And who are the judges?
For decades, the topic of family planning and a woman’s right to abortion has been one of the most controversial aspects of American domestic politics – both on the sites of the legislative bodies of the country or individual states, and among ordinary Americans with different moral and religious views. One of the key developments in this area was the 1973 US Supreme Court ruling in the Roe v. Wade case. In accordance with this decision, abortion was legalized at the federal level – provided that the operation is performed before the fetus becomes viable, that is, until about the 29th week of pregnancy.
It is difficult to overestimate the significance of the conclusion of the Supreme Court on this case: in any case Wikipedia believes that the court ruling “hit many federal and state abortion laws in the United States, and set the stage for ongoing national debates about whether and to what extent abortion should be legal, who determines their legality, what methods the Supreme Court should use when making decisions in the order of constitutional review, and what should be the role of religious and moral guidelines in the political sphere. “
Photo: Global Look Press / Fabrizio Costantini
However, the inviolability of even this historic decision of the Supreme Council may be called into question this fall. In late May, the US Supreme Court agreed to consider a case from Mississippi, where the parties are challenging the provisions of a local law that has not yet entered into force limiting the possibility of abortion after the 15th week of pregnancy. The supporters of the “right to choose” saw the danger even when the Supreme Court did not refuse to consider this case; the decision, however, will be made at best in the spring or even in the summer of next year a few months before the midterm congressional elections (according to American law, all members of the House of Representatives and a third of senators are re-elected every two years).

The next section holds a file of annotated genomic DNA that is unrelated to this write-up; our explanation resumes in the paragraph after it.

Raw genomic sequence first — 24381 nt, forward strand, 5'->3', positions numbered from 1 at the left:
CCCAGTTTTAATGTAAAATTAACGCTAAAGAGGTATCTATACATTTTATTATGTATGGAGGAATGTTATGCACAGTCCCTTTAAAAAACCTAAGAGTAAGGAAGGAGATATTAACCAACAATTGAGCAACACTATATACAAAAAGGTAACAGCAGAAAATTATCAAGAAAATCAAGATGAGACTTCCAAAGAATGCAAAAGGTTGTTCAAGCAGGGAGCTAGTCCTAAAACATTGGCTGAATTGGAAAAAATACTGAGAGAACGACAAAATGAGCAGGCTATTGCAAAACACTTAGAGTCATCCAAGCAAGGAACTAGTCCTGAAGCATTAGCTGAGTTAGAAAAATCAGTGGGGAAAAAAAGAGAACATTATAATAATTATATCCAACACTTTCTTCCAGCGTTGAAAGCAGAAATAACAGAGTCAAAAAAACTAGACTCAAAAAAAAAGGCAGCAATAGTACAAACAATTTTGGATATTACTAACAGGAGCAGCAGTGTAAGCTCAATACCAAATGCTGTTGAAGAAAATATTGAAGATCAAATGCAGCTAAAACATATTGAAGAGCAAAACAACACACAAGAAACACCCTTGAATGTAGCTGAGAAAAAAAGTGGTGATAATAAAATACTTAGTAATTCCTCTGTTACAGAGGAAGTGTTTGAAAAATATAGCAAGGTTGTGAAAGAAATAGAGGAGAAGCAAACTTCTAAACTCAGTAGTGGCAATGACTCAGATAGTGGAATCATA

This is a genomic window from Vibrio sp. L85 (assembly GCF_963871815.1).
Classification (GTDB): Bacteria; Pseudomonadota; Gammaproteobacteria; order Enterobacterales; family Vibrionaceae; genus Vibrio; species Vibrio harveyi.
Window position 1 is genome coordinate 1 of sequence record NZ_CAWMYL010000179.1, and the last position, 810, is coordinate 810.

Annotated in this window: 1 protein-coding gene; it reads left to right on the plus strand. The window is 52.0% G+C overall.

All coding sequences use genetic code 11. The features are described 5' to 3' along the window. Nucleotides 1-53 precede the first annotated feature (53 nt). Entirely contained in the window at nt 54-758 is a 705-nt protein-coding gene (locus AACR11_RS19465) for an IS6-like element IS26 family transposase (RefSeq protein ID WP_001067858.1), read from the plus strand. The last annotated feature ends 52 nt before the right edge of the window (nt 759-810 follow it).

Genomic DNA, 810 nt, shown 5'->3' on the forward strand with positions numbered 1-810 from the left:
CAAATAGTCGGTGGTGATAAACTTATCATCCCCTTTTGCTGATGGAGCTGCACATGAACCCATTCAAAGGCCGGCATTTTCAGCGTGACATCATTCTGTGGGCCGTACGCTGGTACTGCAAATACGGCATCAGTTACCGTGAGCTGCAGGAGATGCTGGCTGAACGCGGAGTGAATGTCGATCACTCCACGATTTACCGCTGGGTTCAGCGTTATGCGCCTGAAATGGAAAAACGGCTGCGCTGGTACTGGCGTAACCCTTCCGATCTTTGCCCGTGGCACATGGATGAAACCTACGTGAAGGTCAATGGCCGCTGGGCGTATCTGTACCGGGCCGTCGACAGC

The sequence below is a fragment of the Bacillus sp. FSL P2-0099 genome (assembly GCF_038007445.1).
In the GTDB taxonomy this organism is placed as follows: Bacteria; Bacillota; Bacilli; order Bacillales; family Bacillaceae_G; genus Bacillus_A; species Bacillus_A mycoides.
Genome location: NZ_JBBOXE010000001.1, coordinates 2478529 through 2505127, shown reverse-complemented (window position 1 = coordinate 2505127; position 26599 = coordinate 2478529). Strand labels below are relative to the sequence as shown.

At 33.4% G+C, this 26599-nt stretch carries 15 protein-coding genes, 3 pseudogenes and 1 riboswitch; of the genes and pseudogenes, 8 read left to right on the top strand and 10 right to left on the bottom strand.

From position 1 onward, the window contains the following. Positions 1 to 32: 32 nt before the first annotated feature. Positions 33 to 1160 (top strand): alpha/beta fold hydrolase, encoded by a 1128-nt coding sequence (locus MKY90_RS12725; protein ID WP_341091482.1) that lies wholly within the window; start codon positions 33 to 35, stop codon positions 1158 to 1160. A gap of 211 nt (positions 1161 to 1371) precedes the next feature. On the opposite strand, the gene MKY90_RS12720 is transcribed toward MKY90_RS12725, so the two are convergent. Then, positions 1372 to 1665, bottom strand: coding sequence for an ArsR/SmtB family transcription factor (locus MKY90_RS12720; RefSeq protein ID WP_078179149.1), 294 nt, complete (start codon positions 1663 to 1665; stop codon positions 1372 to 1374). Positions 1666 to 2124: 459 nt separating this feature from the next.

The upcoming discussion of the case at the level of the country’s highest court will become a kind of test for the Armed Forces, the current composition of which was formed under the now former President Donald Trump. Last October, Conservative Amy Connie Barrett became a new member of the Sun. At the suggestion of Trump, she took the place of the deceased legendary judge of liberal views, Ruth Ginsburg. As a result, supporters of the conservative worldview now have six seats in the Supreme Court, while judges of more liberal views have three.
As for the restrictions on abortion rights that are planned to be introduced at the level of individual states (and there are more than half of them in the United States), then, according to the experts referred to BBC News, “Some of them will not be admitted by the lower courts, but some of these legal disputes will reach nine members of the Supreme Court.” As noted by the British television and radio company, “organizations advocating the” right to choose “fear that, by decision of the highest instance, existing norms may undergo changes – or even be completely revised.”